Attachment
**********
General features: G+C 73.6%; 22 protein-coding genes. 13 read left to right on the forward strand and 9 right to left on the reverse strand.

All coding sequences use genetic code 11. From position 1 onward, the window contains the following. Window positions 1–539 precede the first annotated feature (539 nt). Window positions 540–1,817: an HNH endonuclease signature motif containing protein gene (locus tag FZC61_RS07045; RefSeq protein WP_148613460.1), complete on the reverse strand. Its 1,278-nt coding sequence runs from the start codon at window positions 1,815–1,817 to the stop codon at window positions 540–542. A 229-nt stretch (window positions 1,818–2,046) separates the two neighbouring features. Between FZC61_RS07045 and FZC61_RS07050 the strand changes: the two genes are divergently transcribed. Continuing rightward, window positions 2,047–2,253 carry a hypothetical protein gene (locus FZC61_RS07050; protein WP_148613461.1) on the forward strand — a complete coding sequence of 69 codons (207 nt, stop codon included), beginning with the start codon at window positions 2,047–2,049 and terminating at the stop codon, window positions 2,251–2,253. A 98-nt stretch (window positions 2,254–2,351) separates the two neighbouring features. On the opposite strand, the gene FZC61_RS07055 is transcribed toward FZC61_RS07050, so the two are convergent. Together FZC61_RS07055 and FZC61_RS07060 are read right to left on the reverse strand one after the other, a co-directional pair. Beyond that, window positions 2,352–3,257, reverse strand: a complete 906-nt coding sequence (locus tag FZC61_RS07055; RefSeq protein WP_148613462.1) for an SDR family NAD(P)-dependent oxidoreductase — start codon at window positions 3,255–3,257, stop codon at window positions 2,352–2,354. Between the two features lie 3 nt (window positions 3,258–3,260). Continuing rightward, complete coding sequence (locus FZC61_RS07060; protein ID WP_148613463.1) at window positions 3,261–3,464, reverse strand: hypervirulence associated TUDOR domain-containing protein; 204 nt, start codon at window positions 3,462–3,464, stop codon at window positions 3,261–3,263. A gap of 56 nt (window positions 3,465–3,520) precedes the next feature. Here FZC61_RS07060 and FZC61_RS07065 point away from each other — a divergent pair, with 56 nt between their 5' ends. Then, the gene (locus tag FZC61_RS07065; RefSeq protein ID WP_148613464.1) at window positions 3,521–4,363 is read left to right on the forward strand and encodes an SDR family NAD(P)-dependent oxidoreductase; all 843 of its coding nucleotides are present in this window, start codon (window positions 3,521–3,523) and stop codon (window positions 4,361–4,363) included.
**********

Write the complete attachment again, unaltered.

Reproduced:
General features: G+C 73.6%; 22 protein-coding genes. 13 read left to right on the forward strand and 9 right to left on the reverse strand.

All coding sequences use genetic code 11. From position 1 onward, the window contains the following. Window positions 1–539 precede the first annotated feature (539 nt). Window positions 540–1,817: an HNH endonuclease signature motif containing protein gene (locus tag FZC61_RS07045; RefSeq protein WP_148613460.1), complete on the reverse strand. Its 1,278-nt coding sequence runs from the start codon at window positions 1,815–1,817 to the stop codon at window positions 540–542. A 229-nt stretch (window positions 1,818–2,046) separates the two neighbouring features. Between FZC61_RS07045 and FZC61_RS07050 the strand changes: the two genes are divergently transcribed. Continuing rightward, window positions 2,047–2,253 carry a hypothetical protein gene (locus FZC61_RS07050; protein WP_148613461.1) on the forward strand — a complete coding sequence of 69 codons (207 nt, stop codon included), beginning with the start codon at window positions 2,047–2,049 and terminating at the stop codon, window positions 2,251–2,253. A 98-nt stretch (window positions 2,254–2,351) separates the two neighbouring features. On the opposite strand, the gene FZC61_RS07055 is transcribed toward FZC61_RS07050, so the two are convergent. Together FZC61_RS07055 and FZC61_RS07060 are read right to left on the reverse strand one after the other, a co-directional pair. Beyond that, window positions 2,352–3,257, reverse strand: a complete 906-nt coding sequence (locus tag FZC61_RS07055; RefSeq protein WP_148613462.1) for an SDR family NAD(P)-dependent oxidoreductase — start codon at window positions 3,255–3,257, stop codon at window positions 2,352–2,354. Between the two features lie 3 nt (window positions 3,258–3,260). Continuing rightward, complete coding sequence (locus FZC61_RS07060; protein ID WP_148613463.1) at window positions 3,261–3,464, reverse strand: hypervirulence associated TUDOR domain-containing protein; 204 nt, start codon at window positions 3,462–3,464, stop codon at window positions 3,261–3,263. A gap of 56 nt (window positions 3,465–3,520) precedes the next feature. Here FZC61_RS07060 and FZC61_RS07065 point away from each other — a divergent pair, with 56 nt between their 5' ends. Then, the gene (locus tag FZC61_RS07065; RefSeq protein ID WP_148613464.1) at window positions 3,521–4,363 is read left to right on the forward strand and encodes an SDR family NAD(P)-dependent oxidoreductase; all 843 of its coding nucleotides are present in this window, start codon (window positions 3,521–3,523) and stop codon (window positions 4,361–4,363) included.